Referring to the drawing, 10 designates a pipe which leads from the condenser, not shown, to uppermost heater 1. The flow of condensate into heater 1 is controlled by a diaphragm-operated three-way valve 12. Valve 12 is controlled by a Levetrol 14, which opens: valve 12 whenever the level of condensate in heater 1 is below a predetermined level. At full load operation of the prime mover, such as a turbine, not shown, valve 12 is full open. SincefLevetrol 14 is available on the market and is disclosed in Patents Nos. 2,356,970 and 2,269,846, and since the manner in which a Levetrol "ice operates a valve is well known and is not claimed as a part of this invention, the structure and operation of this level control mechanism are not described. It is deemed sulficient to say that Levetrol 14 is operatively connected to valve 12 by suitable impulse transmitting conventional means 16, so that, when the level of condensate in heater No. 1 rises to a predetermined level, valve 12 is actuated in a direction to divert condensate through by-pass pipe 18 back to the condenser or to a condensate storage tank, not shown, and so that, when the level of condensate in heater No. 2 falls to a predetermined level, valve 12 is actuated in a direction to permit the flow of condensate from the condenser into heater No. l.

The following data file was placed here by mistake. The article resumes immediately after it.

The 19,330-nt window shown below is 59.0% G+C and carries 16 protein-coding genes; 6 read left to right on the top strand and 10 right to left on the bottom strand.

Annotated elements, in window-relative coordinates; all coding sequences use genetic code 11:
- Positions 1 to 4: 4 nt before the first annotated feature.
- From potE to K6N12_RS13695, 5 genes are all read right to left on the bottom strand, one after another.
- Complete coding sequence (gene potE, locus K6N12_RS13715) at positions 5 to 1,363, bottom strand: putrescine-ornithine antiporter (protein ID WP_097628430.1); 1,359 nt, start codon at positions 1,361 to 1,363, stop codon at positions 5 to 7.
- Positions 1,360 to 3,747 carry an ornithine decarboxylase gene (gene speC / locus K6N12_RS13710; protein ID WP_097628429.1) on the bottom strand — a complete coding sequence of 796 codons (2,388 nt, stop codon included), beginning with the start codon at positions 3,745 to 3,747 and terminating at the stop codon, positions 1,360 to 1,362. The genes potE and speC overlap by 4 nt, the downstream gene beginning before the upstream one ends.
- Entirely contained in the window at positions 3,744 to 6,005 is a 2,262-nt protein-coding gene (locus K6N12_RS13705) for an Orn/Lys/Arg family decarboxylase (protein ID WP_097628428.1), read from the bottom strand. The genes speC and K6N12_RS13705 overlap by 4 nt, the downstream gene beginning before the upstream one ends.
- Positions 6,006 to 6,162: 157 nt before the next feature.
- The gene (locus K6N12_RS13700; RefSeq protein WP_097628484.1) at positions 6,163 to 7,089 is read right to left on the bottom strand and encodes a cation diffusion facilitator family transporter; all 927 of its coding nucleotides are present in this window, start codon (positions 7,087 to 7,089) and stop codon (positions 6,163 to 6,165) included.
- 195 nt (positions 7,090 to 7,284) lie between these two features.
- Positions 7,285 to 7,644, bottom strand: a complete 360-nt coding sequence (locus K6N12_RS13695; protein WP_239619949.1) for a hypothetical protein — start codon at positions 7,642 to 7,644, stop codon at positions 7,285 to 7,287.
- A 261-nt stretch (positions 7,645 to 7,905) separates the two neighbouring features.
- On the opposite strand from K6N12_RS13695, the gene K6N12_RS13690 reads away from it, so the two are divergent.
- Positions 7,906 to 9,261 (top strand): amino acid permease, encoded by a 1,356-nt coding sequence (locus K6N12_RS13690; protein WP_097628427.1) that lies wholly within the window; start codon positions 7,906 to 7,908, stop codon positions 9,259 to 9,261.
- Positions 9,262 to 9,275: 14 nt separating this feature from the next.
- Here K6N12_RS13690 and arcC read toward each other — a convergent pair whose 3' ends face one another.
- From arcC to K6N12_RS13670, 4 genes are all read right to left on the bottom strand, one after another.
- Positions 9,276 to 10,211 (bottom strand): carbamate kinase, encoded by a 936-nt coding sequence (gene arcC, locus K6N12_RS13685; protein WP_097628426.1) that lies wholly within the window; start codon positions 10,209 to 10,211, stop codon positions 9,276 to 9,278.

Condensate flowing past valve 12 into pipe 20, falls into trough 22 from which it spills over trays 24 at the top of uppermost heater 1. Simultaneously, lowest temperature extraction steam from the prime mover is delivered through pipe 26 into heater No. 1 where itmixes with the condensate spilling over trays 24. Air and residual steam are vented through pipe 28 to the condenser or to the atmosphere. Between heater No. l and heater No. 2, there are two, separate, pressure equalizing chambers 30 and 32 which are adapted alternately to receive condensate from the preceding heater and alternately-to discharge the condensate to the succeeding heater. The pressure equalizing chambers between the remaining successive heaters are designated with reference character 30a and 32a.